The Kaliningrad Konteiner will be the second such radar on Russian territory. A similar radar was installed in 2019 in the Volga area of Mordovia, about 450 miles southeast of Moscow, Tass said. Moscow also plans to eventually position a hypersonic tracking radar in the Arctic, it said.

No date was given for the Kaliningrad deployment.

The planned mobilization of the radar near NATO territory comes as Moscow and the U.S. boost their investments in hypersonic technology. Vice Adm. Alexander Moiseyev , who commands the Russian navys northern fleet, told Russian newspaper Krasnaya Zvezda on Thursday that plans are underway to test-fire hypersonics with nuclear submarines.

We have already received our orders, he told the newspaper.

Meanwhile, the Pentagon has ramped up investments in hypersonic technology and has plans later this year to test a new glide body weapons system, which uses a booster rocket motor to accelerate to well-above hypersonic speeds and then jettisons the expended rocket booster.

vandiver.john@stripes.comTwitter: @john_vandiver

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How the coronavirus affects NATO and security – TRT World

Posted: at 6:22 am

Militaries will have to strike a delicate balance between juggling domestic obligations and external security threats.

The rapid spread of the coronavirus has dominated news headlines all around the world. Tragic images and heartbreaking stories emerging from places like China, South Korea, Iran and Italy have started to focus on governments in other countries to take more robust measures.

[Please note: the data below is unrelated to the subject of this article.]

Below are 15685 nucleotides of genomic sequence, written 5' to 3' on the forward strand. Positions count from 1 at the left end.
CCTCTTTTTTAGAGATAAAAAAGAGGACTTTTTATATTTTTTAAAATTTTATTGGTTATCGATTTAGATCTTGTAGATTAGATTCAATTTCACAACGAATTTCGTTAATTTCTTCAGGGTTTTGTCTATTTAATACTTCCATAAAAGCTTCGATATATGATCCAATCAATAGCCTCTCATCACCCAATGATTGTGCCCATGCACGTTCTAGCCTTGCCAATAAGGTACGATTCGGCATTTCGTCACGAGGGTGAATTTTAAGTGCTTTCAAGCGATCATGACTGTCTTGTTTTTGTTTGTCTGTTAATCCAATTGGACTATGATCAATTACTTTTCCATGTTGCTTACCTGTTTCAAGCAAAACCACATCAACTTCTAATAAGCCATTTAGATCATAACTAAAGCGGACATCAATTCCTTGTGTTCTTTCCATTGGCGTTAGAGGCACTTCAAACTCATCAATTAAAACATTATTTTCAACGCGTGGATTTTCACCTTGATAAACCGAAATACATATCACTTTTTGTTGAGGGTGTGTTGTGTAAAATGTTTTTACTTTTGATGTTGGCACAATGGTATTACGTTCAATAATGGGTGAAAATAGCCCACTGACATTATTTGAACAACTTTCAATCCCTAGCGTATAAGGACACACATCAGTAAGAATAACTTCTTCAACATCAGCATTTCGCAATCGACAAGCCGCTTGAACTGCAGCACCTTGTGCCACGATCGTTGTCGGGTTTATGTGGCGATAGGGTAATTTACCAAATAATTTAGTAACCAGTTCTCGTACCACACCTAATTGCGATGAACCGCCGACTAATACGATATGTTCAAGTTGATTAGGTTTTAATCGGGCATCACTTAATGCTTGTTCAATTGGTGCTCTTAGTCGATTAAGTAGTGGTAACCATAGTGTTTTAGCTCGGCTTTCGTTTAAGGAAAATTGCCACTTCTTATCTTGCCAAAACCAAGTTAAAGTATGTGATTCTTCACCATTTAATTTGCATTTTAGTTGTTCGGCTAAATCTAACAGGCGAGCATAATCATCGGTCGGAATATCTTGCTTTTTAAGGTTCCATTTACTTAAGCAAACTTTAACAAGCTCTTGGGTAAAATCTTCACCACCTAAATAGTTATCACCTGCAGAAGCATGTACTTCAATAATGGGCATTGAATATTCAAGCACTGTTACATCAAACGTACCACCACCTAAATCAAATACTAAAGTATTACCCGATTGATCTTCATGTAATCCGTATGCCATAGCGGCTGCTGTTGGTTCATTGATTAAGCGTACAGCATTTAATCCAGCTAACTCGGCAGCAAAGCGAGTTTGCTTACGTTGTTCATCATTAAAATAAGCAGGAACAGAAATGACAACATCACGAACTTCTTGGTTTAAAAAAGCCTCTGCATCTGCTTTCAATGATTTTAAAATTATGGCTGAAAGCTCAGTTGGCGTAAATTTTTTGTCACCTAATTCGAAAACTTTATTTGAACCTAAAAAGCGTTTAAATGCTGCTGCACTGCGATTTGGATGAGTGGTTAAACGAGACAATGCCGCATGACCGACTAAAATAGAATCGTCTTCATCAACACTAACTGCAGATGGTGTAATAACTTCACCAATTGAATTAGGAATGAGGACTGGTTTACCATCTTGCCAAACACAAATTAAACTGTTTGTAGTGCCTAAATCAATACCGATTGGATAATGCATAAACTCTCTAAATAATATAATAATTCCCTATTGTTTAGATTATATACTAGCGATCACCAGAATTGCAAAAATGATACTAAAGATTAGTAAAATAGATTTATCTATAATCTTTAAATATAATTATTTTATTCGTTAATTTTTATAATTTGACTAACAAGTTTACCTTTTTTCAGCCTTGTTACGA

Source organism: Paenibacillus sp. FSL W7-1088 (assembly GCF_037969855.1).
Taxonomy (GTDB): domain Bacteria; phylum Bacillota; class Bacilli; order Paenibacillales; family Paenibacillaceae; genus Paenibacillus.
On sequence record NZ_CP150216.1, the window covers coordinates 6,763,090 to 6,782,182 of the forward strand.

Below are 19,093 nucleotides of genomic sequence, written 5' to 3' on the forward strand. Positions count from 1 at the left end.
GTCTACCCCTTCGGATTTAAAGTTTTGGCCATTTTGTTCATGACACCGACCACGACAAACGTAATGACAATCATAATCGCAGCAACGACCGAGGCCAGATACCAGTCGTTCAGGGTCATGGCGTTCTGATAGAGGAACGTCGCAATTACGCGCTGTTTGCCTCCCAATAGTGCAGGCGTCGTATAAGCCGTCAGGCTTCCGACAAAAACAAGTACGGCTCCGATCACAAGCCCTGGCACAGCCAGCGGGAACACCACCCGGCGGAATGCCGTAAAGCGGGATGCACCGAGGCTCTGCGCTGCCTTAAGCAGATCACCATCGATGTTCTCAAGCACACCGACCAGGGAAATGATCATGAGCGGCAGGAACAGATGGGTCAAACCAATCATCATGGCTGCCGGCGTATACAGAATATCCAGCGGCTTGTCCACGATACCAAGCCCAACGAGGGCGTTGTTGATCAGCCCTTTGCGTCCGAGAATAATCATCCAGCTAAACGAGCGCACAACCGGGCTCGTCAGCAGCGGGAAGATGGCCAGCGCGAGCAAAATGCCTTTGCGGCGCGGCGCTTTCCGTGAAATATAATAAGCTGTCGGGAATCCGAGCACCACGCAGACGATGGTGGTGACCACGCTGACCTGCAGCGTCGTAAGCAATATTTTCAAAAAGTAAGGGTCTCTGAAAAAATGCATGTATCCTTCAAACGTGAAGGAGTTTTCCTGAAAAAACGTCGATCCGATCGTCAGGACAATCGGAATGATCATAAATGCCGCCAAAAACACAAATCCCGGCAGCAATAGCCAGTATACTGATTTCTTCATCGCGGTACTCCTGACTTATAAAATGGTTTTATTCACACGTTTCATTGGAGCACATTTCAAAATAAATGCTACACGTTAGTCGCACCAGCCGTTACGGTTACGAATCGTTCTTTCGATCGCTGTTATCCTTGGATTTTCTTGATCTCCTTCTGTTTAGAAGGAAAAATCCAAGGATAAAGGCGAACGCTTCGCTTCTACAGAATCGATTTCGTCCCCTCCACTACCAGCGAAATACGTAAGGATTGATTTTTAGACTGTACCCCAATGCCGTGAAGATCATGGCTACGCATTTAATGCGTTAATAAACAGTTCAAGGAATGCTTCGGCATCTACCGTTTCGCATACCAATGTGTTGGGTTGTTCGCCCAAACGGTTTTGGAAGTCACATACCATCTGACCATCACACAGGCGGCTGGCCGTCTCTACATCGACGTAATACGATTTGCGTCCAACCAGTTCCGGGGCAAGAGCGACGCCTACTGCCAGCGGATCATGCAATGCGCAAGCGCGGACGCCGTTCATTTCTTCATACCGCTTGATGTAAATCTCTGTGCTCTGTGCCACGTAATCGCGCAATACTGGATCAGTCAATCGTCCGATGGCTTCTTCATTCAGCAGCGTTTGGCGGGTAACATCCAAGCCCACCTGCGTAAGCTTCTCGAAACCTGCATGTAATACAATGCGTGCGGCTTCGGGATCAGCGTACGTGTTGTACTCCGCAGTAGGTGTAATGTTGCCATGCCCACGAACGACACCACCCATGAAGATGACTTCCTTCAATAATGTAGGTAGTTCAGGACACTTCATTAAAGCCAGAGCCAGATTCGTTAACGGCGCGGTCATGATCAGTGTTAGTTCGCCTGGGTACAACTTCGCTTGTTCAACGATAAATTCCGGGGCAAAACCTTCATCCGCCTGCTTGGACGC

While most of the attention has been focused on the virus impact on health policy and the economy and rightfully so there are security implications resulting from the spread that policymakers must consider. This is particularly true of countries in the North Atlantic Treaty Organization (NATO). Especially for the US with its large military presence around the world in places where coronavirus rates are high like South Korea, Japan, and Italy.

In NATOs most recent Strategic Concept an official policy document that is supposed to go to guide the alliance to prepare for future threats theres not even a single mention of the word pandemic.

Luckily, many of the countries inside NATO address this issue in their national security and defence strategy documents.

For example, the United Kingdom has a global health security section in its most recent security and defence strategy. The threat from pandemics even gets a mention in the foreword written for the document by the prime minister.